Comment: Looks promising!

Can osteoarthritis be treated with light?

Michael Hamblin from the Massachusetts General Hospital discussed the results of a recent article. Low-level laser (light) therapy (LLLT) is an alternative approach with no known side effects and with reports of substantial therapeutic efficacy in osteoarthritis. In the journal Arthritis Research & Therapy, Alves and colleagues used a rat model of osteoarthritis produced by intra-articular injection of the cartilage-degrading enzyme papain to test 810-nm LLLT. A single application of LLLT produced significant reductions in inflammatory cell infiltration and inflammatory cytokines 24 hours later. A lower laser power was more effective than a higher laser power. However, more work is necessary before the title question can be answered in the affirmative.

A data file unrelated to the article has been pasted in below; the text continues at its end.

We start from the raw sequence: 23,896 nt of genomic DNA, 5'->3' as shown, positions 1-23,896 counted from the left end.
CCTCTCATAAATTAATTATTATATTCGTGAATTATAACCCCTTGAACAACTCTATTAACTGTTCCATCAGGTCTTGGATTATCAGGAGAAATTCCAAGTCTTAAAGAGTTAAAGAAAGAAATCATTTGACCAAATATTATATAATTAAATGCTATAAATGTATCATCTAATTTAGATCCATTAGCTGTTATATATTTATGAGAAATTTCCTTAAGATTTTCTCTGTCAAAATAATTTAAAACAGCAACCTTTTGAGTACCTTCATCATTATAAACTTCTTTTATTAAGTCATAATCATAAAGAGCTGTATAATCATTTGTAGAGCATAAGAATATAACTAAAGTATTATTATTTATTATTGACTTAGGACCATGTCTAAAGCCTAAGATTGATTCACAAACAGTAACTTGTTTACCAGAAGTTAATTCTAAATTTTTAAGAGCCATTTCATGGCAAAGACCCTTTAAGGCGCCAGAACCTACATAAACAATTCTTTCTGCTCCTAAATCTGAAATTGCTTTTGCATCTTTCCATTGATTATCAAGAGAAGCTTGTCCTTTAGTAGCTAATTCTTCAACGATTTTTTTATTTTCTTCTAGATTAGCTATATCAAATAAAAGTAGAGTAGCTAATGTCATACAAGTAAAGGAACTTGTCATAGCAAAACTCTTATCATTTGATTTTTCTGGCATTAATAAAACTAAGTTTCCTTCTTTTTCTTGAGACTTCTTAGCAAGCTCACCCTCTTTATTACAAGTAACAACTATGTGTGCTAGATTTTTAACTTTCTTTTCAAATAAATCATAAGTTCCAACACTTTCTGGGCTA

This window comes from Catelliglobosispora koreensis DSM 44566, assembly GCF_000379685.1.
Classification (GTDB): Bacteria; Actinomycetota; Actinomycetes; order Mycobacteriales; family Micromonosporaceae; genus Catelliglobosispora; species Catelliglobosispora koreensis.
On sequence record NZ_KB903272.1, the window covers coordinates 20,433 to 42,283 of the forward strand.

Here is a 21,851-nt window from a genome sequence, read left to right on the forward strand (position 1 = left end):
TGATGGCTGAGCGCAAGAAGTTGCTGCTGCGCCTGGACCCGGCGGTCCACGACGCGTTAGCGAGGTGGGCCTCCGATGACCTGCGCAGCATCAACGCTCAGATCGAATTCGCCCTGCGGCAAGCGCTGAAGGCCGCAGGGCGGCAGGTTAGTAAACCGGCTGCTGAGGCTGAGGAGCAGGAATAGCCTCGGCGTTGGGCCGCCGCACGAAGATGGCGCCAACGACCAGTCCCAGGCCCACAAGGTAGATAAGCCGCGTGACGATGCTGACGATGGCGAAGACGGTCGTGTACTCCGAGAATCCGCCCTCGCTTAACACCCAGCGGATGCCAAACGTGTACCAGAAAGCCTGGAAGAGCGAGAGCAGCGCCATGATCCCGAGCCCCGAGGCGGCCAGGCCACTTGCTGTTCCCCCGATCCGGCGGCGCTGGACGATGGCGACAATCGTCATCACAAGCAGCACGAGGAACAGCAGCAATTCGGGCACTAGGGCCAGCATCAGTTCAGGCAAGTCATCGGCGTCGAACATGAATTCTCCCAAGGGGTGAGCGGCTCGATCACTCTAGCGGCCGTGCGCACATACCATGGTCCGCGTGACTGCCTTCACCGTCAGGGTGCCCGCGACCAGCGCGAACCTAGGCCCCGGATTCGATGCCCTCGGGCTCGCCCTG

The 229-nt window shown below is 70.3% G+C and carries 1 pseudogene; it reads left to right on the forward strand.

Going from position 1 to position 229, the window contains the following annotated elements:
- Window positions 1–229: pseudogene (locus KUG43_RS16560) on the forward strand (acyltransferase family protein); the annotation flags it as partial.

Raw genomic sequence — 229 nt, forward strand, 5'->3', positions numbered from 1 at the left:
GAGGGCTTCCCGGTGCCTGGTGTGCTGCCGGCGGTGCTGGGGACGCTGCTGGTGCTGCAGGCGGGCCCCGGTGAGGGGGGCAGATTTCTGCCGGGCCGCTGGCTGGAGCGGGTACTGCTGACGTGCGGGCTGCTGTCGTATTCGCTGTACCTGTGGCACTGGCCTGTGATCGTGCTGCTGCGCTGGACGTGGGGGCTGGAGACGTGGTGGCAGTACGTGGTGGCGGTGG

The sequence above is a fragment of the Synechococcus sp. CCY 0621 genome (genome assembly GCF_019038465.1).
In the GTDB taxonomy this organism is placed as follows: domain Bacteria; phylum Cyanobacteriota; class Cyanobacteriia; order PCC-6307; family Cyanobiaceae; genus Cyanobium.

Comment: No apparent side effects but will it work in people?

Bristol researchers developing new blood tests to diagnose osteoarthritis